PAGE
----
Tuesday, January 5, 2010

Hauling out the Christmas Tree

This year, I hauled the Christmas tree out by myself with some help from my 6-year-old son.

It was a huge tree and really needed two adults, but my dad has done this for me for the last 2 years and I couldn't see asking him again. I know he would do it and say nothing but it was not worth seeing the look of total disgust in his eyes.

I come from a family (on both sides) where the men do these things. Odd for me to say this as a feminist, but I like it this way.

My husband reminded me when I told him that I chose to live alone.

No, I chose to be marry a sober man. I chose to have the relationship that we agreed on in advance.

In Islam, you agree on the parameters of the marriage beforehand, much like a business agreement. If either partner does not keep their end of the bargain, the other party is free to divorce.

Islam was the first religion that gave women the right to divorce, among other things. It was a very progressive and feminist religion from the get-go. Women actually have rights. For all the "progressiveness" of the US, I'd say that the intention (at least) of Islam was to give women more rights and more choices. Women are not expected to just suck it in when their rights are violated.

In our case, I told my husband if he relapses I would leave him. He chose to drink anyway, after 3 years of sobriety.

He said he would follow my religion and that I could raise the children while he supported the family.

In Islam, any money a woman makes is hers to spend as she wishes. The man supports the family. The woman's primary responsibility is to the children and to the family. Not to say that the woman can not do anything (there have been far more Islamic countries with female Presidents than we have ever seen in the US!) But, I think it is a common sense religion, in the sense that throughout the world, women take on the bulk of responsibility for house and home - and they are honored for that - not forced to take on a double work-load.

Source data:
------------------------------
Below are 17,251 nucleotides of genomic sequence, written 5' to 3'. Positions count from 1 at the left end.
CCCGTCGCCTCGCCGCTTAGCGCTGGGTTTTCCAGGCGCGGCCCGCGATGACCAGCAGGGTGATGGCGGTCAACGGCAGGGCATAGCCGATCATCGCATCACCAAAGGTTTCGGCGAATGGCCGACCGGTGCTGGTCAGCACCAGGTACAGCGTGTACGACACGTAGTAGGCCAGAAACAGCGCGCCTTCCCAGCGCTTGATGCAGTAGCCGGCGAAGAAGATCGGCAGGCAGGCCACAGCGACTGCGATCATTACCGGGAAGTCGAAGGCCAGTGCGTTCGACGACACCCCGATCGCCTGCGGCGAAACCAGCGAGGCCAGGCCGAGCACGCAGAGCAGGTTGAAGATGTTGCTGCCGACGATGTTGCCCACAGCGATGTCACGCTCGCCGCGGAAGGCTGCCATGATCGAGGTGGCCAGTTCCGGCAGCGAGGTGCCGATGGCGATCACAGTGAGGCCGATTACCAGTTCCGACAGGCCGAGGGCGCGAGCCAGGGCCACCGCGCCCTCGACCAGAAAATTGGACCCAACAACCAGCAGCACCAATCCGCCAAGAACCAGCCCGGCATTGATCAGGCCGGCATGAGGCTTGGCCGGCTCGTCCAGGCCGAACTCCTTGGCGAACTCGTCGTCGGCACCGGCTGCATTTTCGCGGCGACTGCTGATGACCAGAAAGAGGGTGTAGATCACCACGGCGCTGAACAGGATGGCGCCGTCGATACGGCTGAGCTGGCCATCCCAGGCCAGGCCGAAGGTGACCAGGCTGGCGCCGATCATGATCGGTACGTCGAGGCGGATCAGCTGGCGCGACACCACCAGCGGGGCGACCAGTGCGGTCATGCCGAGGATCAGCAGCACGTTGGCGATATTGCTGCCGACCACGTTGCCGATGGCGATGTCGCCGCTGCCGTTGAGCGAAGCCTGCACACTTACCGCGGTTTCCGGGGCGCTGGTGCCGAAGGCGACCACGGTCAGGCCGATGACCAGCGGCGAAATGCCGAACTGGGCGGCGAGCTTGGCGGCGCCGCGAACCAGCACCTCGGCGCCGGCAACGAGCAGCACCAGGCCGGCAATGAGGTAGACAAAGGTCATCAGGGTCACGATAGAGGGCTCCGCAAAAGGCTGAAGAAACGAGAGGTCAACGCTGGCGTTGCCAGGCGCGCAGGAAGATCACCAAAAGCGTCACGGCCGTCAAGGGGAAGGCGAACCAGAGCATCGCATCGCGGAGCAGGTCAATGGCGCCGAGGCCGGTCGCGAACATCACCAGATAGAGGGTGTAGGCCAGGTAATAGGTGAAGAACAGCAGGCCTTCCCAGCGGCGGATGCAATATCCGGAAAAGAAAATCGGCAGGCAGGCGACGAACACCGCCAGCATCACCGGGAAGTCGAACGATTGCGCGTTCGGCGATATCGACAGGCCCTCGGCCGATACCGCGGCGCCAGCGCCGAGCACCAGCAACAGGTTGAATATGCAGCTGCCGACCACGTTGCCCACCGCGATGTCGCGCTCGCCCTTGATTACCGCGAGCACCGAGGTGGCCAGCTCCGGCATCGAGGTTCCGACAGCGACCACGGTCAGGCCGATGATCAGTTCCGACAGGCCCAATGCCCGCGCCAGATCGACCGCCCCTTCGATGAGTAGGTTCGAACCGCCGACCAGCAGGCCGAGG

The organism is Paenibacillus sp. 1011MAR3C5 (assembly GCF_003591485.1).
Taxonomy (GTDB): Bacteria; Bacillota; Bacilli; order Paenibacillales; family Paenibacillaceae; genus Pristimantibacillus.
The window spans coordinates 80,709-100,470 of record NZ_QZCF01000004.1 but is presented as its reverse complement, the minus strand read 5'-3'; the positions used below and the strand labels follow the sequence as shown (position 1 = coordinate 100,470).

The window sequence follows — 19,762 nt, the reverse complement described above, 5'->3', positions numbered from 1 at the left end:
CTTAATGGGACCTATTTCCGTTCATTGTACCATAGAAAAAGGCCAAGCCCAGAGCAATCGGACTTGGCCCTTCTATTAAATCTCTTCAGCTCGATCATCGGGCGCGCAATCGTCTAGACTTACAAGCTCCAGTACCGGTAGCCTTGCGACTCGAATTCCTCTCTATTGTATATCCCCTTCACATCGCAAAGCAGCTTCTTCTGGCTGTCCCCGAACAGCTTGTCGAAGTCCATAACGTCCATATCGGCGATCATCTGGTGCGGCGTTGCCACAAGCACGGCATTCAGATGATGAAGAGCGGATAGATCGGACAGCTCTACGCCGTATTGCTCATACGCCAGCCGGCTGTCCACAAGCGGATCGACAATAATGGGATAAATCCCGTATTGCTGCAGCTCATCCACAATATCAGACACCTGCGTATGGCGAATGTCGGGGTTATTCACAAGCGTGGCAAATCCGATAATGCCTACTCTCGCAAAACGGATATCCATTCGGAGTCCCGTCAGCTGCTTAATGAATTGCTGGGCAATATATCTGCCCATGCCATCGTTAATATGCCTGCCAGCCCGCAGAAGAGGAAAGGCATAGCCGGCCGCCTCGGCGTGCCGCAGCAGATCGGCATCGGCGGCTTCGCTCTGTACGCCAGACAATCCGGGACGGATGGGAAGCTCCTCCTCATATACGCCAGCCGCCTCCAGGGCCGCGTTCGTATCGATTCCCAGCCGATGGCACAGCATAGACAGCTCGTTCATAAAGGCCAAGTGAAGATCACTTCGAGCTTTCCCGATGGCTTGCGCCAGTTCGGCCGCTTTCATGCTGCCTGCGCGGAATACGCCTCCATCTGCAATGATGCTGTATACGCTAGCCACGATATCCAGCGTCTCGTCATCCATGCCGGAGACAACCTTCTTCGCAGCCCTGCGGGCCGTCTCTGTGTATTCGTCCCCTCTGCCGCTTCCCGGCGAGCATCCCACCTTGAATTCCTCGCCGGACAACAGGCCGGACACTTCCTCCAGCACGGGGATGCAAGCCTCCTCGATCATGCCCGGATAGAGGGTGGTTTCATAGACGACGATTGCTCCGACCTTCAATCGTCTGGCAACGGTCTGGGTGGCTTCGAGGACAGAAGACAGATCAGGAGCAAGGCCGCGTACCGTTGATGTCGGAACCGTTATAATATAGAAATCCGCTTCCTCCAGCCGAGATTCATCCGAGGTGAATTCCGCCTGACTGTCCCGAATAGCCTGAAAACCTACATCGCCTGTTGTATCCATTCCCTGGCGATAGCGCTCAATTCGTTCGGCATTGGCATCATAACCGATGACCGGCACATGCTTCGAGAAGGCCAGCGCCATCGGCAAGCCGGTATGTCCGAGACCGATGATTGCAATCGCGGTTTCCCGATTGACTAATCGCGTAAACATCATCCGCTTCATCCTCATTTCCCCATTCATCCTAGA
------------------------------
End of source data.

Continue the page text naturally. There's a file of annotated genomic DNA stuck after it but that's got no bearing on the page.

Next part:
My husband said he would honor my religion. Without these promises, I would not have married him.

I certainly would not have lived through another relapse. Had I known he would chose to drink again, I never would have married him.

I thought I made myself clear before we were married what the parameters would be. He reminds me now that marriage is for better or worse. Perhaps he's right. But I did not sign up for worse and worser.

He chose to drink. He chose to cheat. He chose to squander all our money until we were broke. He chose many things that I never would have chosen for us.

I chose to stick up for myself, kick his cocaine-head, alcoholic self out of this house and take care of our children.

I suppose I could have chosen to move on and move another man in to take care of us and all the things that go along with a house, but I didn't think that would be good for my kids.

So I suppose I chose our kids. I just did not expect that I would get fucked again and again because of it.


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  2. "Didn't cause it, can't control it, can't cure it." I like that approach to thinking about addiction in my loved ones. Take it easy, Sula Lee.

  3. I wish you the best. I think that standing up for yourself is good. Your decision to not live with active addiction is good. Remember that we each have choices--no one is forcing us to do anything. We make a choice.